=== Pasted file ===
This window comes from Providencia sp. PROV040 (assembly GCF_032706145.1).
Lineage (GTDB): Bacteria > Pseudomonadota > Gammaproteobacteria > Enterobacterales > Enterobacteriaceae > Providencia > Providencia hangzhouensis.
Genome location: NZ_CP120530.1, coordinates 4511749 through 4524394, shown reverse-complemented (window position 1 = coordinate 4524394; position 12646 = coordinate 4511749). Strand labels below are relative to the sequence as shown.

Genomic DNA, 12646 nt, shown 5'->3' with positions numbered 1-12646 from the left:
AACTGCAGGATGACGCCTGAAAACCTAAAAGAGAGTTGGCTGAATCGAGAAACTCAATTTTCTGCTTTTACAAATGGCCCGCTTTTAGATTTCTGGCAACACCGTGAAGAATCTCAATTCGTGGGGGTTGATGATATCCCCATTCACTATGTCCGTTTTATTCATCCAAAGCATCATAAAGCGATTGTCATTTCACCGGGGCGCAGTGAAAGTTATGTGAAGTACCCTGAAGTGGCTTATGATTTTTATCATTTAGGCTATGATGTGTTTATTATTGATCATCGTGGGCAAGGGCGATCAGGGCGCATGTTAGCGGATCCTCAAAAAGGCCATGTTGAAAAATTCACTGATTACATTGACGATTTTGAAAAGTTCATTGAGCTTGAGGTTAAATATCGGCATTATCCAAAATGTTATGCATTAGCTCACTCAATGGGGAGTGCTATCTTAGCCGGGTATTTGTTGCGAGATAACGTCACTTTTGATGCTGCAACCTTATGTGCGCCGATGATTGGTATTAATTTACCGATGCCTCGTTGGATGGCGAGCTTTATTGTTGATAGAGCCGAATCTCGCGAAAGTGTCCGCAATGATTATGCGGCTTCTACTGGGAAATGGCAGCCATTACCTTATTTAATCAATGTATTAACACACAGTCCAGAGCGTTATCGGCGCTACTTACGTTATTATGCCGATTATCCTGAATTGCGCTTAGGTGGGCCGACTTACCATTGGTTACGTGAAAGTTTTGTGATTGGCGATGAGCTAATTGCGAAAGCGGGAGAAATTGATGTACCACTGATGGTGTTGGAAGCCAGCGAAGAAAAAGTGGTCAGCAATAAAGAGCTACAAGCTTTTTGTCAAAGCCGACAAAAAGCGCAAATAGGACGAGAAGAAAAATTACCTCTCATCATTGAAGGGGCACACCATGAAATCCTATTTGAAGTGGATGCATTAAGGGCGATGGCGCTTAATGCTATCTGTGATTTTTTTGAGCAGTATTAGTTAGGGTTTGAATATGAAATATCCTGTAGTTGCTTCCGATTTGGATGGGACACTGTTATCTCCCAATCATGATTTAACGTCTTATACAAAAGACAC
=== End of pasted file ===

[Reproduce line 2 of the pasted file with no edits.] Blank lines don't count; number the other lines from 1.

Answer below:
Lineage (GTDB): Bacteria > Pseudomonadota > Gammaproteobacteria > Enterobacterales > Enterobacteriaceae > Providencia > Providencia hangzhouensis.